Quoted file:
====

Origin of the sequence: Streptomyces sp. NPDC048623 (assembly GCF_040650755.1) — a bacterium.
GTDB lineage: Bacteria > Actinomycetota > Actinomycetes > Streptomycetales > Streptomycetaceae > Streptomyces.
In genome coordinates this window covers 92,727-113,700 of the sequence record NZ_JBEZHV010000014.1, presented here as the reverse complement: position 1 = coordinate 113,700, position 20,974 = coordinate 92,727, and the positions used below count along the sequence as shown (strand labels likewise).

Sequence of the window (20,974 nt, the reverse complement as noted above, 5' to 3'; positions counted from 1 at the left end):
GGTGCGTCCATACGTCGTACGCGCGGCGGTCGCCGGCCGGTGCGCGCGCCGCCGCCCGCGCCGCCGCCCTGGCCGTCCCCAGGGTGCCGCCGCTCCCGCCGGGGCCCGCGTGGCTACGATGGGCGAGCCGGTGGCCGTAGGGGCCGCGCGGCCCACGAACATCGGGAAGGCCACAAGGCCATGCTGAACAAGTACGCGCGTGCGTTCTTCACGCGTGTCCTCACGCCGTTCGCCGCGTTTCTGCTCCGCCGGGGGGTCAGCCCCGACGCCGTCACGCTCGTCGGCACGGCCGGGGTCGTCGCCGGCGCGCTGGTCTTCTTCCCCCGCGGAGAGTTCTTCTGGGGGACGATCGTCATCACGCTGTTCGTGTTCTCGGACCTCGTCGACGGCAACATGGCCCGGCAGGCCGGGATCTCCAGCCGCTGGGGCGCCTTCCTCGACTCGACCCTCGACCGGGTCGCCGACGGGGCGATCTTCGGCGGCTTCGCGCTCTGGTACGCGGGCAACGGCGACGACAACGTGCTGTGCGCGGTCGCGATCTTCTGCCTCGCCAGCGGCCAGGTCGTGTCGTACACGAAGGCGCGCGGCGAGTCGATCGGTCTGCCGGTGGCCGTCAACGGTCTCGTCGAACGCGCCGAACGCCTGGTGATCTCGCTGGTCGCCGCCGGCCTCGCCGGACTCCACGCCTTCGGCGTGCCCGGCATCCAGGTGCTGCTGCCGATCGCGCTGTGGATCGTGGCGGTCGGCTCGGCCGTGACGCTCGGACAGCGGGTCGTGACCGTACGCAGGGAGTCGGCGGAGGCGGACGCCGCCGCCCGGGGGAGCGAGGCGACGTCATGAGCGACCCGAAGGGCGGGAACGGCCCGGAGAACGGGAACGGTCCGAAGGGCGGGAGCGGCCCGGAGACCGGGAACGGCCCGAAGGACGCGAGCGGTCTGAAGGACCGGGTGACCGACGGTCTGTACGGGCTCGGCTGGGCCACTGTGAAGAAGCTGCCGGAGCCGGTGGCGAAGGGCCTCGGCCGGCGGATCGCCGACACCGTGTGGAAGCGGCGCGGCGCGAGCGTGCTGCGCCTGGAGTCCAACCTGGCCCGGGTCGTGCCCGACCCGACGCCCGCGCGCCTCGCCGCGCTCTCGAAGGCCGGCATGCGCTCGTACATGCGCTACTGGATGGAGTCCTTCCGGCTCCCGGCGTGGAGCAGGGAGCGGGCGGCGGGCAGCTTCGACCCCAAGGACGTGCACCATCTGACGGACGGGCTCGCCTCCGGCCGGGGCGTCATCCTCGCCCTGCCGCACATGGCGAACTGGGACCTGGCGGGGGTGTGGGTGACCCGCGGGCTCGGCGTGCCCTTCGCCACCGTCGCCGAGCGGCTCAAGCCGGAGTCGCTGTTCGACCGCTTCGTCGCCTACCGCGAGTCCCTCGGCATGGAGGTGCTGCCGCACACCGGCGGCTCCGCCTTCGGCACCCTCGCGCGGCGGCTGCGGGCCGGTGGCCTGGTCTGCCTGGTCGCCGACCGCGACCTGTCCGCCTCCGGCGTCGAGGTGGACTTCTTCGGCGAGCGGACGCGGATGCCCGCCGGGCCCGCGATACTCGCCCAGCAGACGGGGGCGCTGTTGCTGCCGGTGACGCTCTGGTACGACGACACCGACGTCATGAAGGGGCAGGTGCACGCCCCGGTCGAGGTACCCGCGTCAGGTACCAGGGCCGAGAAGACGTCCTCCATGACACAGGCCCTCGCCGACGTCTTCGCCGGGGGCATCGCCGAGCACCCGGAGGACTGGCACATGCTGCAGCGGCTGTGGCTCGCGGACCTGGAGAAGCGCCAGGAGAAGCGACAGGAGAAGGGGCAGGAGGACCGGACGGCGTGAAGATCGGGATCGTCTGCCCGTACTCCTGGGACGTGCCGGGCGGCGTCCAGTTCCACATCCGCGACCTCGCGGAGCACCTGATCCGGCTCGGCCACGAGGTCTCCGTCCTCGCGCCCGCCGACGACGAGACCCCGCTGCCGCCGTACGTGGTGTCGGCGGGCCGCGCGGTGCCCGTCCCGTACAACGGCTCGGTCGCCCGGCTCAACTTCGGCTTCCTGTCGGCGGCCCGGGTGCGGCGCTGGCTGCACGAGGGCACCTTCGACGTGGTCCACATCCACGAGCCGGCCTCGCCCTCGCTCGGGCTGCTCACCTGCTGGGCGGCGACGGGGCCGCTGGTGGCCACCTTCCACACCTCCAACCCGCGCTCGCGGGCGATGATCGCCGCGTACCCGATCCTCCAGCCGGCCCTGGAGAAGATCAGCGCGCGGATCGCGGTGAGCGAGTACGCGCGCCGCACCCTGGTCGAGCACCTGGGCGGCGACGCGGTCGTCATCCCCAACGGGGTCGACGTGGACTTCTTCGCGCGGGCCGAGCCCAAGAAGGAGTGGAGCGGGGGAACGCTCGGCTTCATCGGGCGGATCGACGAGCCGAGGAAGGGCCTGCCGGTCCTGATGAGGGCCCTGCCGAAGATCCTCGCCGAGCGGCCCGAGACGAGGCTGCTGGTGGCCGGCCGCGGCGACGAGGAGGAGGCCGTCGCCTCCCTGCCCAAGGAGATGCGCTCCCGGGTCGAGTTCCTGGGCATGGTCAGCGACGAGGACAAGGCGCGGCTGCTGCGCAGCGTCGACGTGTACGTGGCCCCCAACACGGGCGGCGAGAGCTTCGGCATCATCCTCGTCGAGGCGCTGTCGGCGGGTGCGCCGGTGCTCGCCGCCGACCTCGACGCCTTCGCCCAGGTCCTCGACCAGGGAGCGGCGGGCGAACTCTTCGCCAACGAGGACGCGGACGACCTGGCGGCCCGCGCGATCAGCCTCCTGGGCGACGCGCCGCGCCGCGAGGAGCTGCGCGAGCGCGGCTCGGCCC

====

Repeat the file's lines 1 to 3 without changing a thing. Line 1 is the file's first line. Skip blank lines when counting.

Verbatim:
Origin of the sequence: Streptomyces sp. NPDC048623 (assembly GCF_040650755.1) — a bacterium.
GTDB lineage: Bacteria > Actinomycetota > Actinomycetes > Streptomycetales > Streptomycetaceae > Streptomyces.
In genome coordinates this window covers 92,727-113,700 of the sequence record NZ_JBEZHV010000014.1, presented here as the reverse complement: position 1 = coordinate 113,700, position 20,974 = coordinate 92,727, and the positions used below count along the sequence as shown (strand labels likewise).